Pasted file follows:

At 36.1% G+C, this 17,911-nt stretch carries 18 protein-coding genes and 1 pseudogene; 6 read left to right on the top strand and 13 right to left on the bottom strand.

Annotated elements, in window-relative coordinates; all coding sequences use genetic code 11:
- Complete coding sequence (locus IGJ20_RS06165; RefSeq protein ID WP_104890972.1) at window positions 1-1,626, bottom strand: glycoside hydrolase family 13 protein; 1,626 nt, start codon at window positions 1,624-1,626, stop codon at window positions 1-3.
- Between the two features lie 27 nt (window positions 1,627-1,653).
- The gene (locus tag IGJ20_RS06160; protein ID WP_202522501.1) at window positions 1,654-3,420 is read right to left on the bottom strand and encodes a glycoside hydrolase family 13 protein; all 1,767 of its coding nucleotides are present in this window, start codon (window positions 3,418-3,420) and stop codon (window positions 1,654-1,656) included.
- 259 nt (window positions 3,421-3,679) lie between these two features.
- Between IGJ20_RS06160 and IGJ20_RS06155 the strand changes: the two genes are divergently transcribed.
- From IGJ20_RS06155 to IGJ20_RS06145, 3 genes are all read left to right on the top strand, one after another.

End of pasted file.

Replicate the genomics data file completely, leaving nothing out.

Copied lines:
At 36.1% G+C, this 17,911-nt stretch carries 18 protein-coding genes and 1 pseudogene; 6 read left to right on the top strand and 13 right to left on the bottom strand.

Annotated elements, in window-relative coordinates; all coding sequences use genetic code 11:
- Complete coding sequence (locus IGJ20_RS06165; RefSeq protein ID WP_104890972.1) at window positions 1-1,626, bottom strand: glycoside hydrolase family 13 protein; 1,626 nt, start codon at window positions 1,624-1,626, stop codon at window positions 1-3.
- Between the two features lie 27 nt (window positions 1,627-1,653).
- The gene (locus tag IGJ20_RS06160; protein ID WP_202522501.1) at window positions 1,654-3,420 is read right to left on the bottom strand and encodes a glycoside hydrolase family 13 protein; all 1,767 of its coding nucleotides are present in this window, start codon (window positions 3,418-3,420) and stop codon (window positions 1,654-1,656) included.
- 259 nt (window positions 3,421-3,679) lie between these two features.
- Between IGJ20_RS06160 and IGJ20_RS06155 the strand changes: the two genes are divergently transcribed.
- From IGJ20_RS06155 to IGJ20_RS06145, 3 genes are all read left to right on the top strand, one after another.